The most miserable thing about downturns is job losses. If you keep your job through a recession, the recession doesn’t hurt you. If you lose it, it hurts like hell.
As usual, the harshest cuts seem to be happening in the US where bankers’ analysts publicly cheer on CEOs who cut jobs.
Last year, Silicon Valley lost nearly 12,000 jobs in what can only be regarded as pre-emptive strikes by CEOs who, while largely unaffected by bad trading figures, wanted to make sure their figures would look OK if a downturn took hold.
This year, things are different. The downturn is taking hold and companies are being hit by bad figures.
This week Intel, after a 90 per cent profits drop last quarter and projections of a possible loss this quarter, said it will close three back end plants and two fabs with a potential loss of up to 6,000 jobs though it is said that it will try to re-deploy some people.
Motorola, which sold 19 million handsets in Q4 compared with 25.4 million in Q3, and 28 million in Q2 has said it would lay off 4,000 people, 3,000 in the handset business.
Microsoft is to lay off 5,000. TI will cut 3,400 jobs. Sprint Nextel will lay off 8,000.
Advanced Micro Devices has laid off 3.300 people in the last twelve months.
Freescale said it would cut ten per cent cut of its workforce during 2009 which will see 2,400 employees losing their jobs.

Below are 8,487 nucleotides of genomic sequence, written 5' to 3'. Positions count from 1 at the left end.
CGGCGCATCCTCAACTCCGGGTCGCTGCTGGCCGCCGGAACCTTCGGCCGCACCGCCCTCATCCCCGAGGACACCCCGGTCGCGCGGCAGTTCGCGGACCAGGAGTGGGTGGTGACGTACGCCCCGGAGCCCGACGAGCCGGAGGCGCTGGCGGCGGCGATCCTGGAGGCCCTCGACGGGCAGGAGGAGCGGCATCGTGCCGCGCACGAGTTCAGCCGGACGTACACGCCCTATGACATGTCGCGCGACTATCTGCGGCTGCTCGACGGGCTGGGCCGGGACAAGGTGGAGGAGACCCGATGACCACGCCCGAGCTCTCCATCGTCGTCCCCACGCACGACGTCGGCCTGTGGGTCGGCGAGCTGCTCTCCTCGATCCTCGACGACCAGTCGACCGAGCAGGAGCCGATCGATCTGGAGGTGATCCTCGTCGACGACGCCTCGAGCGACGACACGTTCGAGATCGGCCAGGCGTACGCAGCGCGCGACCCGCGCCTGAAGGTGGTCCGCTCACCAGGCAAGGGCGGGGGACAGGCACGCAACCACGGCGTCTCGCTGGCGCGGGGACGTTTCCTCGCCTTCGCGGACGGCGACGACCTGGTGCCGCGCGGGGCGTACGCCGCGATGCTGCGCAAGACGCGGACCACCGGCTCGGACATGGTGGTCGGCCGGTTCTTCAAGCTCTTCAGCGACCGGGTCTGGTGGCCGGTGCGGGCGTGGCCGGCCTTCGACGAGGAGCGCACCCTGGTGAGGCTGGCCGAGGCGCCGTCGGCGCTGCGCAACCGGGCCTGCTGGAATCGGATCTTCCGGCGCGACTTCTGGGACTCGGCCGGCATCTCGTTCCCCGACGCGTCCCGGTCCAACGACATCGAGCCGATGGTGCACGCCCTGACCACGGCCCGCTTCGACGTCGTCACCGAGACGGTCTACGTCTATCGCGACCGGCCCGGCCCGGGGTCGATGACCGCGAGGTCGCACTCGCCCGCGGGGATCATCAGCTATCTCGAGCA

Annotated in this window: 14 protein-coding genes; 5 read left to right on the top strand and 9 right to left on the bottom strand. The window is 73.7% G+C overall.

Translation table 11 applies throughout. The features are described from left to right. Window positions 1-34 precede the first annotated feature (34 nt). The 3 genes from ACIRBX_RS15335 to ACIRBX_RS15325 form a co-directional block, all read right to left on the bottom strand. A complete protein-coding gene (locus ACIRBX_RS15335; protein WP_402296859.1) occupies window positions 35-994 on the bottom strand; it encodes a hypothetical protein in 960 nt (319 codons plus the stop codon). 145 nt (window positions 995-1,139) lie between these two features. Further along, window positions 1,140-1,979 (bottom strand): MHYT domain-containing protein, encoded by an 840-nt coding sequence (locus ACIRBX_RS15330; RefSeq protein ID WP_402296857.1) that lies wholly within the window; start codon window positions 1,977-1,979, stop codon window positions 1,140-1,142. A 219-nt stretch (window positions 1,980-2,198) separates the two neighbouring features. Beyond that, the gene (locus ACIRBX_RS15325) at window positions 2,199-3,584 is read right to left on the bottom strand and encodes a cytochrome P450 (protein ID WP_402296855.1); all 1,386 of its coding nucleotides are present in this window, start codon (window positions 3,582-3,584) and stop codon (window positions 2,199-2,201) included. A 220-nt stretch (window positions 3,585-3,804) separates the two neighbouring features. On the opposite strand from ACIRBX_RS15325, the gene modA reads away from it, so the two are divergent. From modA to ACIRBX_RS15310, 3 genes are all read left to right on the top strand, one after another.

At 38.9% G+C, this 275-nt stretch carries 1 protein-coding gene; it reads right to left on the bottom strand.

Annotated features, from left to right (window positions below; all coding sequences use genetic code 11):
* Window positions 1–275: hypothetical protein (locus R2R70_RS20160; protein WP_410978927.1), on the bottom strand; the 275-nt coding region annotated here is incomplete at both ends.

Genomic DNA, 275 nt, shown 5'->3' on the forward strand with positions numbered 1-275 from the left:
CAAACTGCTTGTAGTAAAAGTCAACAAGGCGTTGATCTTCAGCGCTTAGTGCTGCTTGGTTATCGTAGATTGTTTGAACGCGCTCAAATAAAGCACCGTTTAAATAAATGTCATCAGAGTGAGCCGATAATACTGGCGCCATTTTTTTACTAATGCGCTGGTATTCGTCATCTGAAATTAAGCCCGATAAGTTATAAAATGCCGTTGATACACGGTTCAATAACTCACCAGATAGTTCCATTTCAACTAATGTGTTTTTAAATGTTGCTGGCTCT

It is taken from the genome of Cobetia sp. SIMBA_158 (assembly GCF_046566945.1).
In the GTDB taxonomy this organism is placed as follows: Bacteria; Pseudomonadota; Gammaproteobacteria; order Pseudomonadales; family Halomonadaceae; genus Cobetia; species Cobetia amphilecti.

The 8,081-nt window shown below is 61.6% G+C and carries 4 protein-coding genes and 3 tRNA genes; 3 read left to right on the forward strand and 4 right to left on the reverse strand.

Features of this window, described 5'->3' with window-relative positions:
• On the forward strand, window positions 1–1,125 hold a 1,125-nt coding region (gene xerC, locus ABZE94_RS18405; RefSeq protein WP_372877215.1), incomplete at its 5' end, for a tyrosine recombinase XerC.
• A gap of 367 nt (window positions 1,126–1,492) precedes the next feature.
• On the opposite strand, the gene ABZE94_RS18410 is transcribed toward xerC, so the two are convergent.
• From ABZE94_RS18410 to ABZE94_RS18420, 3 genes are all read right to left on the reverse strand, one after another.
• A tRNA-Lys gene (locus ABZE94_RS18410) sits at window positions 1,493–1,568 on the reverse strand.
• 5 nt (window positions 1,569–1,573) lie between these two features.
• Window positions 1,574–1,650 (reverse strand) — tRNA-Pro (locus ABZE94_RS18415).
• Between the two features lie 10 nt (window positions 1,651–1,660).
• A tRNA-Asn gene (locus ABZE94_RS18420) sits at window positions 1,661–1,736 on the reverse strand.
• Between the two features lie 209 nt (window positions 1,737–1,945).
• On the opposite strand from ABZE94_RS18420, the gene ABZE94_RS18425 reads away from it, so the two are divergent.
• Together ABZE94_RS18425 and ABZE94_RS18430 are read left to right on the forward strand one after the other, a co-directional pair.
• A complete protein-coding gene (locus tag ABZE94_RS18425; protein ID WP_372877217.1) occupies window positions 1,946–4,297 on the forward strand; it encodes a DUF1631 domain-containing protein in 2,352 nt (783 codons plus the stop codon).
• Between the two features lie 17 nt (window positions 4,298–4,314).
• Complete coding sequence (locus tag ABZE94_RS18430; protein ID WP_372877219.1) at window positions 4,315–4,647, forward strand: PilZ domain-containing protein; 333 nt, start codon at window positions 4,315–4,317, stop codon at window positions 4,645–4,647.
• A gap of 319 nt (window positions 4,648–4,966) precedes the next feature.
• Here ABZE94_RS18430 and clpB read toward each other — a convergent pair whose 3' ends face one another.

ON Semiconductor laid off 1,500 workers, imposed unpaid time off, and temporarily closed plants.
In Europe there has been some attempt to mitigate the effects of the downturn on workers. About 1800 workers in Infineon’s Dresden fab will reduce their weekly working hours for six months, starting in February.
ST closed its fabs in Catania and Agrate over Christmas, but recently announced it would lay off 4,500 people this year.
Philips, however, is laying off 6.000 employees.
Taiwan seems to take the view that it’s best to look after valuable fab workers rather than ditch them at the first signs of trouble, with TSMC and UMC announcing unpaid holiday programmes for the year.
Hopefully the new US President’s advocacy, in his inauguration speech, of cutting hours across the board rather than sacking people, will catch on.
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